2.4

The Tooth’s Environment

The important factors within the mouth that interact to influence the severity of attack are the biofilm, dietary sugars, saliva and fluoride. Sugars from the diet pass into the biofilm within seconds of consumption. Many biofilm bacteria use sugars as their source of energy and rapidly produce acid as a by-product. As acid is generated, it accumulates in the plaque biofilm, and acidity increases. Acidity is measured on the pH scale, and the lower the figure, the greater the degree of acidity. Figure 2.3 shows the effect of a sugar intake on plaque pH. The fall in plaque biofilm pH when sugars enter the mouth and the subsequent recovery as shown in the diagram is called the ‘Stephan curve’. This demineralisation-remineralisation episode is sometimes referred to as an ‘acid attack’. Within minutes of sugar intake, sufficient acid may be generated within the absorbent plaque biofilm layer to cause a small outflow of calcium and phosphate from the enamel resulting in a tiny degree of demineralisation. After a

2.4 The Tooth’s Environment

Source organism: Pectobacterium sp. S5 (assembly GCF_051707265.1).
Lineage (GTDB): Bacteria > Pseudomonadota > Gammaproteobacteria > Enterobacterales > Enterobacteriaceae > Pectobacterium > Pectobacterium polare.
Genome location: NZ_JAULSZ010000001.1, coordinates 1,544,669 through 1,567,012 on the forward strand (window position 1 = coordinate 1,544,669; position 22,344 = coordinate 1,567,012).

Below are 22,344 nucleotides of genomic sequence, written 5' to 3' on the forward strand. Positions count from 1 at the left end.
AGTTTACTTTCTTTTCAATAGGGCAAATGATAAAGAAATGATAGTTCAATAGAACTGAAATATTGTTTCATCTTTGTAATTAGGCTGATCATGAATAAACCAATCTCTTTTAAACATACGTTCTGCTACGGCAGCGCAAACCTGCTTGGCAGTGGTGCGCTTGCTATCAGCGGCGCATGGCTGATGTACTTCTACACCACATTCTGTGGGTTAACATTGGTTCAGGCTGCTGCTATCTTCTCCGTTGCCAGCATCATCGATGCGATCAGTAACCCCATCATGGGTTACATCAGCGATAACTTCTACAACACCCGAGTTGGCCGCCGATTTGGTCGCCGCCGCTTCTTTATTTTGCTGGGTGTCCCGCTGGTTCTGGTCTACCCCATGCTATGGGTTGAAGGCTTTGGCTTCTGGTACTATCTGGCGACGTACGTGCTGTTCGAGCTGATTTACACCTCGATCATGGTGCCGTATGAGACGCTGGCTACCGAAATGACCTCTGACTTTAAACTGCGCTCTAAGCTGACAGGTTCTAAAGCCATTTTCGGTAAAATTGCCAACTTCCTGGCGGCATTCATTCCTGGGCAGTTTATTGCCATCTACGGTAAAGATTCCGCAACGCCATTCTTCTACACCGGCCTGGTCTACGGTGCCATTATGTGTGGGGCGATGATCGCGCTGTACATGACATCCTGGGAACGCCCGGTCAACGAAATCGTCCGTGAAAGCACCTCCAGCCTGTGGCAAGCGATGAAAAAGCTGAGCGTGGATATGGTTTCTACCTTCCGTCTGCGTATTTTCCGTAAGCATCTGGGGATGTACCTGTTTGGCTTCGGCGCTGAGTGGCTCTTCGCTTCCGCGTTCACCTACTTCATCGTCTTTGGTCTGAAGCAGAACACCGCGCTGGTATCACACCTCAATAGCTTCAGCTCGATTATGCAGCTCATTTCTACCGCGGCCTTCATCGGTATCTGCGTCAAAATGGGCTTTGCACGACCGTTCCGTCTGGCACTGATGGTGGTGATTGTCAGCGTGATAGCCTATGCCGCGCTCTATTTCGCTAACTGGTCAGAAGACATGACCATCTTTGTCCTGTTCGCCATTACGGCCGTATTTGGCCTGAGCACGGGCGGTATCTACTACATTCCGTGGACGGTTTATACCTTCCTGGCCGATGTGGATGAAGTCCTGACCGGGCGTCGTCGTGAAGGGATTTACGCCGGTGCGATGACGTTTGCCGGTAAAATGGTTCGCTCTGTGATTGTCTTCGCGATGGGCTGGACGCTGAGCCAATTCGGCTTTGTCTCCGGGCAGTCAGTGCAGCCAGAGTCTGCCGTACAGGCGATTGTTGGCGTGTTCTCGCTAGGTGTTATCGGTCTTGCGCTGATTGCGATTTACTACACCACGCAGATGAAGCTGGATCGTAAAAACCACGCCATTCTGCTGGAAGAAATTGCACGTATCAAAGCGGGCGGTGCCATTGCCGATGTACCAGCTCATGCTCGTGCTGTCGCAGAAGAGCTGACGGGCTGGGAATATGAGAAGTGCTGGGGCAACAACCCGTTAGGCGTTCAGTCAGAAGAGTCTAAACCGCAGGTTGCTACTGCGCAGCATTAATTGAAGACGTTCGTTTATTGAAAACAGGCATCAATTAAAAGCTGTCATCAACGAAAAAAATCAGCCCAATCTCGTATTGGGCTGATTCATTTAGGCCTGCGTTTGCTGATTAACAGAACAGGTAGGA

15

Sugar intake 7

remineralisation

pH 5

demineralisation 0

20 Time (min)

40

Fig. 2.3  The effect of sugar intake on plaque biofilm pH

a pH

Sugar intakes

7

remineralisation

5 demineralisation 0600

b

pH

1200 Time (hrs)

1800

2400

Sugar intakes

7

remineralisation

5 demineralisation 0600

1200

1800

2400

Time (hrs)

Fig. 2.4  Effect of (a) frequent sugar intakes (b) infrequent sugar intakes

period of time (usually about 20 min but possibly up to 2 h), the acid will have dissipated, and the lost mineral may be slowly replaced from the saliva. This process is called remineralisation. However, if sugars are consumed frequently during the day, especially without the presence of other food or liquids that might dilute or help neutralise the acid, then the amount of demineralisation may exceed remineralisation. This situation is illustrated in Fig. 2.4a where a frequent intake of sugars during the day leads to an unfavourable proportion of total demineralisation to remineralisation periods, while an infrequent sugar intake results in a more favourable proportion as seen in Fig. 2.4b. If this imbalance persists over a period of time, then the gradual loss of mineral from the enamel may lead to its eventual breakdown and the formation of a cavity [6]. The type of bacteria that predominate within the biofilm is influenced by the diet. Frequent consumption of sugars has been shown to encourage the multiplication of bacteria that use sugars and can efficiently convert them to acid, and it also increases the thickness of the plaque biofilm layer. The most commonly implicated biofilm organisms are Streptococcus mutans and Lactobacillus acidophilus; however there are many other types that metabolise sugars to form acid, which together with others

16